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OCTOBER SKY(A-2, PG) is the underdog Rocky story in a slightly different context. A kid named Homer wants to be a rocket scientist. (It's the 1950's in West Virginia coal country, and Wernher von Braun is leading the American comeback against the Soviet lead in space.)

The boy's father is practical. The only kids in this town who "get out" do so on a football scholarship. Homer's brother can play, but he can't. So Dad plans on Homer working his way up in the mines to take his job as supervisor (and union foe). The film, based on Homer Hickam's autobiography, describes how the kid follows his dream.

Sky is inspirational: Fathers sometimes can't get past seeing the world as it has always been and passing on their disillusionment to their children. Plus, ambition is to be cherished. Homer (newcomer Jake Gyllenhaal) and his nerdy pals cheerfully blast all the youth movie cliches—they're good students, and their only rebellion is against the defeatism of being rural and poor.

Tennessee substitutes for West Virginia. The locales and comic efforts at rocket-launching are nicely used. But writer Lewis Colick and director Joe Johnston (The Rocketeer) have stuffed the material into such trite Hollywood form that even major climaxes are predictable and milked for obvious emotions. Laura Dern is low-key as the dedicated teacher, and Chris Cooper is terrific as the grouchy dad who loves his son but has difficulty telling him. Uplifting for youth and adults.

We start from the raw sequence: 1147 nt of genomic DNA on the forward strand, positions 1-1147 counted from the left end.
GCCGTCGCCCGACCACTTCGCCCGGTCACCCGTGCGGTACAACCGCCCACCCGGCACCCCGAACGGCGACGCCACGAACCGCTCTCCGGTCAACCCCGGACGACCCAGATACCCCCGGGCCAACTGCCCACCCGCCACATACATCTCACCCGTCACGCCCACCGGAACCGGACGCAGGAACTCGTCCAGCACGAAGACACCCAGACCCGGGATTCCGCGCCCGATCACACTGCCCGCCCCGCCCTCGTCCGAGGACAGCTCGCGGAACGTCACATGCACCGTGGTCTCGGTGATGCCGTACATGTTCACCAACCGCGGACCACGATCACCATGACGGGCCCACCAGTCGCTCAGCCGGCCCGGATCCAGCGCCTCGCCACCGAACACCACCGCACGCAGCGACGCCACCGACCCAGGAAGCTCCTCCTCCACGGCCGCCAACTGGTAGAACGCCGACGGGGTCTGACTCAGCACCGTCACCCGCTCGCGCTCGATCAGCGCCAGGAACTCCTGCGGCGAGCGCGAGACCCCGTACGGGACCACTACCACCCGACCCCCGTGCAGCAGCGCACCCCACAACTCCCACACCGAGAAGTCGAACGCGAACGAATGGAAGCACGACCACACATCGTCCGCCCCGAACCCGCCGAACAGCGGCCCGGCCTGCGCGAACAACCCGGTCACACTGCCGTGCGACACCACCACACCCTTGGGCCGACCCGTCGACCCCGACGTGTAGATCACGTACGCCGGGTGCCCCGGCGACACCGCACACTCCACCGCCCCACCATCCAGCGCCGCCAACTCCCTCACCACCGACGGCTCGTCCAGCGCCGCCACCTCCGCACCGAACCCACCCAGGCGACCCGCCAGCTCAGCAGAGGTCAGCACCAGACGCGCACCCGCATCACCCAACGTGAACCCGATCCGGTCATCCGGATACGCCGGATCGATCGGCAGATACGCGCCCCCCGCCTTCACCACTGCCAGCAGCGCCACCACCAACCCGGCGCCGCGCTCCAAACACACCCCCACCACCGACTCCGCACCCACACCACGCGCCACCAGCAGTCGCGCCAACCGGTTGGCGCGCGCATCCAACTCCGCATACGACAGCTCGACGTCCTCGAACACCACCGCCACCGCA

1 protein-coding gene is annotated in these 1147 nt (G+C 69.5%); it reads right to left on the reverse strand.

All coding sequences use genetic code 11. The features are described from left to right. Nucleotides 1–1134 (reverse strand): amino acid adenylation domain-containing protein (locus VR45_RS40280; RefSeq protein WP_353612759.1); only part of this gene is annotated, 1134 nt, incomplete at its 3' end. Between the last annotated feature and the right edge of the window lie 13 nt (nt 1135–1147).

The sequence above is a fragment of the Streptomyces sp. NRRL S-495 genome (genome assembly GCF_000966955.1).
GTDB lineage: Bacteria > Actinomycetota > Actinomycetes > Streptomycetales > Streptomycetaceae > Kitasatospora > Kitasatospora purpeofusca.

THE LAST DAYS (PG-13): This new Holocaust documentary is the latest in a grim but artful procession that began in the 1950's (Resnais's poetic masterpiece Night and Fog) and never ceases to shock. As the generation that survived Nazi persecution passes into history, they testify with new urgency so posterity will remember.

James Moll's Oscar-winning film deals with the Jews of Hungary, the last to be transported to the death camps in a hasty frenzy by Nazis facing certain defeat in the war. It was, a historian says, as if they were determined not to lose their war against the Jews.

Five survivors, now Americans, talk for the camera. Their memories come to life in historic footage, treasured family photos and movies. They travel to the camps with their children and grandchildren; their stories are unforgettably heartbreaking. Two women return to their villages and homes and talk to the neighbors they left behind. Renee Firestone recalls being 19 when she saved her bathing suit because the SS gave her family a few minutes to take what was precious to them.

The film offers horrifying evidence of the dead and brutalized. It touches on the huge questions, including the mystery of the apparent silence of God. But seeing these families today we realize the film is also a celebration of life and divine mercy.

Perhaps the uneasiest moment is with the neighbors: Many had jeered the Jews (and soon "inherited" their property) as they were herded out carrying suitcases that would be piled by the thousands at Auschwitz.

The neighbors are sympathetic now and worried. (Will these Americans want their property back?) With unintended irony one person says of the Holocaust, "I have seen it only in the movies." Recommended for mature viewers.